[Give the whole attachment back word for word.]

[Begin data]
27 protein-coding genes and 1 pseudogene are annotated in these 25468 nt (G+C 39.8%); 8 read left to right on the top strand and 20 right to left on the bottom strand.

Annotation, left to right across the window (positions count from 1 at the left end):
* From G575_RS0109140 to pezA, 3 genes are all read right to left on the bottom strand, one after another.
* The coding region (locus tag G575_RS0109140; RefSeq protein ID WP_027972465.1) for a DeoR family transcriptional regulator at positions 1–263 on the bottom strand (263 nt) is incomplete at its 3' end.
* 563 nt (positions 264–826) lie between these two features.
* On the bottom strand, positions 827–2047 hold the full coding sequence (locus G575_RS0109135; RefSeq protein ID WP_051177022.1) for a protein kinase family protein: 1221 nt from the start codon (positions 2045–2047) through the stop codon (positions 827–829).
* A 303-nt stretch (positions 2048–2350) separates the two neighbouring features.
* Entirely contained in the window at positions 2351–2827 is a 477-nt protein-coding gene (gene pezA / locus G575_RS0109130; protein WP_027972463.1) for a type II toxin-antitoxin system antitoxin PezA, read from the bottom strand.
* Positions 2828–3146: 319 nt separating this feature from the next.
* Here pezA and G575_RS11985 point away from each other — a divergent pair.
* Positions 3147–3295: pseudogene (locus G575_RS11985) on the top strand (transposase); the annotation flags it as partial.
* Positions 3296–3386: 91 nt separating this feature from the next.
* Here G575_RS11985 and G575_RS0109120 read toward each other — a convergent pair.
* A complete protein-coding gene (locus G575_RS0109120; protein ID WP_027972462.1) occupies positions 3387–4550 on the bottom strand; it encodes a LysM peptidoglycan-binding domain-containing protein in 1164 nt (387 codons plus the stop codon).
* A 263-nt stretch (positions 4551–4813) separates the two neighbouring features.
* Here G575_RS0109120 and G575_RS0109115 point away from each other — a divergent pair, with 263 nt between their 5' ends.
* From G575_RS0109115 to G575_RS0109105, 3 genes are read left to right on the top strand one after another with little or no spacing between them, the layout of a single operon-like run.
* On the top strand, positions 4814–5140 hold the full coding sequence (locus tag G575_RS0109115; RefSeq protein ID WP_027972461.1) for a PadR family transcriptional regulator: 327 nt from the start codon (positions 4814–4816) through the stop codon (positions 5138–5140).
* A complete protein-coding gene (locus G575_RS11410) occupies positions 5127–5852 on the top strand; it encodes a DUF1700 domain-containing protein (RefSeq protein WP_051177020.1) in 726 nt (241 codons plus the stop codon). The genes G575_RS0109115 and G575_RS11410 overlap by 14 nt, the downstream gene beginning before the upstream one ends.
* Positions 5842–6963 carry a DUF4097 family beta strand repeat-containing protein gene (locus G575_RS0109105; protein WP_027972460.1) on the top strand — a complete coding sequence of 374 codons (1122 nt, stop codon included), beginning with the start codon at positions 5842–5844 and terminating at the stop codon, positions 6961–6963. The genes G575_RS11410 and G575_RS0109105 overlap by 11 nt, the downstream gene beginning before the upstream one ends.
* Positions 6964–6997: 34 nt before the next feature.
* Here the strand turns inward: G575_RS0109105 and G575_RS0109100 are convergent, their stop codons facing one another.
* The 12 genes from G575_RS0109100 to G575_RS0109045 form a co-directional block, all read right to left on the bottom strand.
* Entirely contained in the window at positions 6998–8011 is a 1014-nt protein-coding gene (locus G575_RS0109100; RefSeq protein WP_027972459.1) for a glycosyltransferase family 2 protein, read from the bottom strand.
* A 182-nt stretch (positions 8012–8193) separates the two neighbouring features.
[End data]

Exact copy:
27 protein-coding genes and 1 pseudogene are annotated in these 25468 nt (G+C 39.8%); 8 read left to right on the top strand and 20 right to left on the bottom strand.

Annotation, left to right across the window (positions count from 1 at the left end):
* From G575_RS0109140 to pezA, 3 genes are all read right to left on the bottom strand, one after another.
* The coding region (locus tag G575_RS0109140; RefSeq protein ID WP_027972465.1) for a DeoR family transcriptional regulator at positions 1–263 on the bottom strand (263 nt) is incomplete at its 3' end.
* 563 nt (positions 264–826) lie between these two features.
* On the bottom strand, positions 827–2047 hold the full coding sequence (locus G575_RS0109135; RefSeq protein ID WP_051177022.1) for a protein kinase family protein: 1221 nt from the start codon (positions 2045–2047) through the stop codon (positions 827–829).
* A 303-nt stretch (positions 2048–2350) separates the two neighbouring features.
* Entirely contained in the window at positions 2351–2827 is a 477-nt protein-coding gene (gene pezA / locus G575_RS0109130; protein WP_027972463.1) for a type II toxin-antitoxin system antitoxin PezA, read from the bottom strand.
* Positions 2828–3146: 319 nt separating this feature from the next.
* Here pezA and G575_RS11985 point away from each other — a divergent pair.
* Positions 3147–3295: pseudogene (locus G575_RS11985) on the top strand (transposase); the annotation flags it as partial.
* Positions 3296–3386: 91 nt separating this feature from the next.
* Here G575_RS11985 and G575_RS0109120 read toward each other — a convergent pair.
* A complete protein-coding gene (locus G575_RS0109120; protein ID WP_027972462.1) occupies positions 3387–4550 on the bottom strand; it encodes a LysM peptidoglycan-binding domain-containing protein in 1164 nt (387 codons plus the stop codon).
* A 263-nt stretch (positions 4551–4813) separates the two neighbouring features.
* Here G575_RS0109120 and G575_RS0109115 point away from each other — a divergent pair, with 263 nt between their 5' ends.
* From G575_RS0109115 to G575_RS0109105, 3 genes are read left to right on the top strand one after another with little or no spacing between them, the layout of a single operon-like run.
* On the top strand, positions 4814–5140 hold the full coding sequence (locus tag G575_RS0109115; RefSeq protein ID WP_027972461.1) for a PadR family transcriptional regulator: 327 nt from the start codon (positions 4814–4816) through the stop codon (positions 5138–5140).
* A complete protein-coding gene (locus G575_RS11410) occupies positions 5127–5852 on the top strand; it encodes a DUF1700 domain-containing protein (RefSeq protein WP_051177020.1) in 726 nt (241 codons plus the stop codon). The genes G575_RS0109115 and G575_RS11410 overlap by 14 nt, the downstream gene beginning before the upstream one ends.
* Positions 5842–6963 carry a DUF4097 family beta strand repeat-containing protein gene (locus G575_RS0109105; protein WP_027972460.1) on the top strand — a complete coding sequence of 374 codons (1122 nt, stop codon included), beginning with the start codon at positions 5842–5844 and terminating at the stop codon, positions 6961–6963. The genes G575_RS11410 and G575_RS0109105 overlap by 11 nt, the downstream gene beginning before the upstream one ends.
* Positions 6964–6997: 34 nt before the next feature.
* Here the strand turns inward: G575_RS0109105 and G575_RS0109100 are convergent, their stop codons facing one another.
* The 12 genes from G575_RS0109100 to G575_RS0109045 form a co-directional block, all read right to left on the bottom strand.
* Entirely contained in the window at positions 6998–8011 is a 1014-nt protein-coding gene (locus G575_RS0109100; RefSeq protein WP_027972459.1) for a glycosyltransferase family 2 protein, read from the bottom strand.
* A 182-nt stretch (positions 8012–8193) separates the two neighbouring features.